One question is  - is the type of failure I'm looking at, a typical slope failure occurring under conditions of rapid saturation (to be analysed by conventional methods) or a small mud flow to be alalysed some other way. Maybe this is what I should determine first?

What I am trying find, are references for assessment of near surface permeability on sloping surfaces, how the very gradual or rapid saturation of a known soil profile reacts and influences the surficial stability (not simplistically like the Orange County surficial stability analysis)and how rapidly the reduction of the factor of safety during the saturation process will cause the the flow to commence (ie. a method of determining the anticipated first event percentage of failure of the soil profile). It seems more likely that the analysis of a mud flow is a multitude of small failures occuring one after the other rather than one static condition with specific paramters.

So, this is what I was trying to present in my question.

Another issue I mentioned was a method of calculating the soil bulking percentage during this complex process of inital failure. Does the soil bulking become less of an issue the higher the moisture content becomes ?

I hope this provides a better expalnation of my needs (other than a course in Mud Flow 101 !)

Thanks ahead of time

RE: Mud and Debris Flow analysis

Good.  Unfortunately, we get some flaky questions (and posters) - please excuse our initial questions.

In response to your questions (in no particular order):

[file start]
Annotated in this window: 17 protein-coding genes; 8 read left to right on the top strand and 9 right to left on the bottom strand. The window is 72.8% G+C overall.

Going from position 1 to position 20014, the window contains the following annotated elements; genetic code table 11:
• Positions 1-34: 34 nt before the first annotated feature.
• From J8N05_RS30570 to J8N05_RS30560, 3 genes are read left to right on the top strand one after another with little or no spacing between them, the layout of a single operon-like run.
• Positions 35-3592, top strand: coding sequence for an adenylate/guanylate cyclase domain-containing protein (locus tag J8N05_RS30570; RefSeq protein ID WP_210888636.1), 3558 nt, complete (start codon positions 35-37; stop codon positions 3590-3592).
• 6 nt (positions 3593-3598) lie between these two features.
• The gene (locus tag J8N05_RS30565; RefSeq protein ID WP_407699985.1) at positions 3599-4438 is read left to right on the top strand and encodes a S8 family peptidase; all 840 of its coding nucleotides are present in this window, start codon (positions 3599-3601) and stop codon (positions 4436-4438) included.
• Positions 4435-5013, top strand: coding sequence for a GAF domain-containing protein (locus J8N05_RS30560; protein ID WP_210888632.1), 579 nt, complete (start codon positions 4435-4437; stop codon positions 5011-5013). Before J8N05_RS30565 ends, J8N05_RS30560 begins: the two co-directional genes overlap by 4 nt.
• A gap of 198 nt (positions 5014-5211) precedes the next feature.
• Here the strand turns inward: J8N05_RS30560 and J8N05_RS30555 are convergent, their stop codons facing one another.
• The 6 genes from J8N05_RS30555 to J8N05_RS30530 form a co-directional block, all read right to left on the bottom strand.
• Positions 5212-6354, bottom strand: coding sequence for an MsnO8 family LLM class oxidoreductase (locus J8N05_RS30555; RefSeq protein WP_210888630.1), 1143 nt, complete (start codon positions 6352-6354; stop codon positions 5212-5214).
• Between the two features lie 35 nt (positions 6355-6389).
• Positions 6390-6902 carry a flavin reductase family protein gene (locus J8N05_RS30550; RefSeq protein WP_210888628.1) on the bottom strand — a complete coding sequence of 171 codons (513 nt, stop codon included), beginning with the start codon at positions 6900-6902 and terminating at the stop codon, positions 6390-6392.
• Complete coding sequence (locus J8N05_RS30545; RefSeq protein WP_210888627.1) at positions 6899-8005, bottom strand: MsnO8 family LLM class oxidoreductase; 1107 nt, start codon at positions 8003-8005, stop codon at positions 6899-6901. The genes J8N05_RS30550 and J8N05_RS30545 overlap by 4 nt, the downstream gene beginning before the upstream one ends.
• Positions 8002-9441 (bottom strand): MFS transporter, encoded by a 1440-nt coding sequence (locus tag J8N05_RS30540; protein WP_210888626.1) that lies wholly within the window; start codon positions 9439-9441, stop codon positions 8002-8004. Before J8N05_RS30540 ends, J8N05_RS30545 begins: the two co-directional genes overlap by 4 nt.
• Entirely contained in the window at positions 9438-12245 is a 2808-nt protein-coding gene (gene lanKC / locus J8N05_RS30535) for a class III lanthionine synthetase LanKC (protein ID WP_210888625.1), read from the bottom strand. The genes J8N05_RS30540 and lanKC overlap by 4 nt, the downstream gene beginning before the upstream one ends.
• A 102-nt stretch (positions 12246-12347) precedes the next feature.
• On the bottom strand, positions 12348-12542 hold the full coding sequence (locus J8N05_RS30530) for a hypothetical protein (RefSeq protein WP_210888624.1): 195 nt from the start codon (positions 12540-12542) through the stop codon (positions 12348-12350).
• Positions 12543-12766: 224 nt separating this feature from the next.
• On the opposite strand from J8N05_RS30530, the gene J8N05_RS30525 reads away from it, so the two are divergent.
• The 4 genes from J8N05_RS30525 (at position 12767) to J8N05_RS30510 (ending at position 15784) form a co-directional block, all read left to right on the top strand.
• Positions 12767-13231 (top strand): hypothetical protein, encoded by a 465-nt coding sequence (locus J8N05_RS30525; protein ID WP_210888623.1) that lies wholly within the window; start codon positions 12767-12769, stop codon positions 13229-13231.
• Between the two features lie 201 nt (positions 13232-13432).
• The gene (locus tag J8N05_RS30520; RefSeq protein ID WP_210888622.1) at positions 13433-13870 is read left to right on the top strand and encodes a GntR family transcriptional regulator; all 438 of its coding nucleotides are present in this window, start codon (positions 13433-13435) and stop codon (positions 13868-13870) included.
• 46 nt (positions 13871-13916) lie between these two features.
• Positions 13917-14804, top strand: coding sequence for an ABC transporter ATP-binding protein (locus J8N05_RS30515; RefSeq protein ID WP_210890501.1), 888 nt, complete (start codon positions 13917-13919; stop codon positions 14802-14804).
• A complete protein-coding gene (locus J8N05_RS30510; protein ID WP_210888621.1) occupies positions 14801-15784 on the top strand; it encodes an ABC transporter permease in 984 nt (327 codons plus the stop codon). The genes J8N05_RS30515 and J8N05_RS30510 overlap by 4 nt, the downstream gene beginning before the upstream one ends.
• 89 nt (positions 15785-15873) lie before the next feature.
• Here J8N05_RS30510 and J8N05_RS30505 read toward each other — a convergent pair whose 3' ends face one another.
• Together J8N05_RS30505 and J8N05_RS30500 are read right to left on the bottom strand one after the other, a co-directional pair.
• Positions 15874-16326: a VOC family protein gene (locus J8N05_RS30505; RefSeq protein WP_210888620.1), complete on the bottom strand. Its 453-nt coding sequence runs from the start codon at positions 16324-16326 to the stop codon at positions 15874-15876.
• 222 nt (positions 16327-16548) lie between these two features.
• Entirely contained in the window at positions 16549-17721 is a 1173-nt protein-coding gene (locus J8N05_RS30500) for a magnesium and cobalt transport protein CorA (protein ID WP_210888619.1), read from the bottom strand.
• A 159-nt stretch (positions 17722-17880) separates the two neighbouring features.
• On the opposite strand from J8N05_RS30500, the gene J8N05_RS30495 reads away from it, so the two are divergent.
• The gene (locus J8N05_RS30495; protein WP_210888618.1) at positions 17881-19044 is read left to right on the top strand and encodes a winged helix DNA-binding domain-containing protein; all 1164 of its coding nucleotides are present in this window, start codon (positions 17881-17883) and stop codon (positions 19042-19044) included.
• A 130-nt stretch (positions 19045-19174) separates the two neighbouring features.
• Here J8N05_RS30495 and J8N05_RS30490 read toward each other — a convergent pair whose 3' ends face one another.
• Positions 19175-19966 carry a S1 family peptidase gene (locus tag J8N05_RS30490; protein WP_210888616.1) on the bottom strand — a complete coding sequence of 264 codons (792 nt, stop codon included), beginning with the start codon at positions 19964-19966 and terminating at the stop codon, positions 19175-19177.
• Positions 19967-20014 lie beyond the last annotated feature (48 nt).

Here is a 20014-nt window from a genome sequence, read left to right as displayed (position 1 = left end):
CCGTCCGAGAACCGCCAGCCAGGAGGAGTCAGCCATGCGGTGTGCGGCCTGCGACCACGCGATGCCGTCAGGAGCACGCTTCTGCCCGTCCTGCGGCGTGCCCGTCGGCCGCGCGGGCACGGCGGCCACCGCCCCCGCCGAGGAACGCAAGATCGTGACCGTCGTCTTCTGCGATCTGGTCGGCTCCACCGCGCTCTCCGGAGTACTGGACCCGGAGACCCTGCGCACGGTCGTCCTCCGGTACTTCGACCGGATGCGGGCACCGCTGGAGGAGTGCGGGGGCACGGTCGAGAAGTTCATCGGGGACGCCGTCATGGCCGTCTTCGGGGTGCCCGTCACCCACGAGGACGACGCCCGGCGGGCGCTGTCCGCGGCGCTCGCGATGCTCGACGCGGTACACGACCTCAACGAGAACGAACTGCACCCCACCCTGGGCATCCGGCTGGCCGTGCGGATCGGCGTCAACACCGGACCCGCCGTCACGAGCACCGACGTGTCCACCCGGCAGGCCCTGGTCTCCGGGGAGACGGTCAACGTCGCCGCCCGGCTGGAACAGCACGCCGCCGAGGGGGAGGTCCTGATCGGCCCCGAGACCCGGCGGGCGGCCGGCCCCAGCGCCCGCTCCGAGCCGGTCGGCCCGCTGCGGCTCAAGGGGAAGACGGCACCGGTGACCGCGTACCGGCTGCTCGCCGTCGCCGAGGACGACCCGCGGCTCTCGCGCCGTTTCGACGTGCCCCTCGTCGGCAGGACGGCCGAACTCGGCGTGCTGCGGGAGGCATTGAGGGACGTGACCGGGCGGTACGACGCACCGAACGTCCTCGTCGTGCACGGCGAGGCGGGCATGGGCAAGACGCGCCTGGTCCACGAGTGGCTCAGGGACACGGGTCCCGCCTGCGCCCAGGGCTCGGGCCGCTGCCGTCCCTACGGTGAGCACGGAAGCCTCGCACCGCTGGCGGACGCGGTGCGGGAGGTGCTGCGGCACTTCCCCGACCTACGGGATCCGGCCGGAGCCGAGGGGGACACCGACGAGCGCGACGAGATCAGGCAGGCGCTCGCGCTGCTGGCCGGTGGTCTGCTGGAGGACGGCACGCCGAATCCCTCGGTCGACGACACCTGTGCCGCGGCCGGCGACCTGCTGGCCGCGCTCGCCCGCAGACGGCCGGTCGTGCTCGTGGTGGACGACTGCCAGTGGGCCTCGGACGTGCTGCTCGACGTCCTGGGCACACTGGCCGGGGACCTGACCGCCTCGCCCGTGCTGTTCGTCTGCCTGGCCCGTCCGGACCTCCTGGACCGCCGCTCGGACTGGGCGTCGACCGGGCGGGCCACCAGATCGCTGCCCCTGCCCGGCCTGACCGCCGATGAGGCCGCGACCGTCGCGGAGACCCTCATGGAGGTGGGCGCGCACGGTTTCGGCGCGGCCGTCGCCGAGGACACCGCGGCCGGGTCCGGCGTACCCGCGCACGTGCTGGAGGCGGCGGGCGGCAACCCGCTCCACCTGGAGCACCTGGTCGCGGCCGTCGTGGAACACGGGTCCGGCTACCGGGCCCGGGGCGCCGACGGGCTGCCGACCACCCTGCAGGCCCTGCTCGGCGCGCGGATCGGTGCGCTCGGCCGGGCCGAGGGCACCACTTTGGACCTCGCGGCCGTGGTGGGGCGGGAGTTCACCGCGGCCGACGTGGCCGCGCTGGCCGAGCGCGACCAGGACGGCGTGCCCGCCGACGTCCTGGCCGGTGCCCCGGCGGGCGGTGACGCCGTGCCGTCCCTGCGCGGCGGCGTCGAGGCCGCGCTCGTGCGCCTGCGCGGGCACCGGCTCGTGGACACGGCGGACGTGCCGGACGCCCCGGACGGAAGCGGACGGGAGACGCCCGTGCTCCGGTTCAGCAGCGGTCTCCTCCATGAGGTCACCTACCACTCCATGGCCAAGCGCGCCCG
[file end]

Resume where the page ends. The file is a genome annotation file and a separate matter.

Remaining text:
1. The importance of the bulking factor clearly decreases as the water content increases (i.e. as the soil approaches or exceeds the Liquid limit.)
  2. Surface permeability of slopes is heavily influenced by surface discontinuities i.e. cracks, animal burrows, root holes, etc.  Good luck finding a reference on this topic...
  3. Your characterization of the mud flow as a series of "small" events coincides with my expectations and experience.
  4. You need to determine which method of analysis to use as your first task.  My suggestion is to use the conventional slope stability analysis to identify likely "candidates" then use the mudflow analysis to evaluate the actual "event."  Pay close attention to those details that are infrequently addressed by conventional slope stability analyses - root pattern and depth, etc.
I hope that this has helped -

Please see FAQ731-376 for great suggestions on how to make the best use of Eng-Tips Fora.

RE: Mud and Debris Flow analysis

with such limited soil thicknesses overlying sloping bedrock, infinite slope analyses are likely a very good step in getting a picture of the potential for slipping.  As Focht3 points out, though, in these kind of soils, the root systems, animal burrows, etc. are quite problematic to quantify.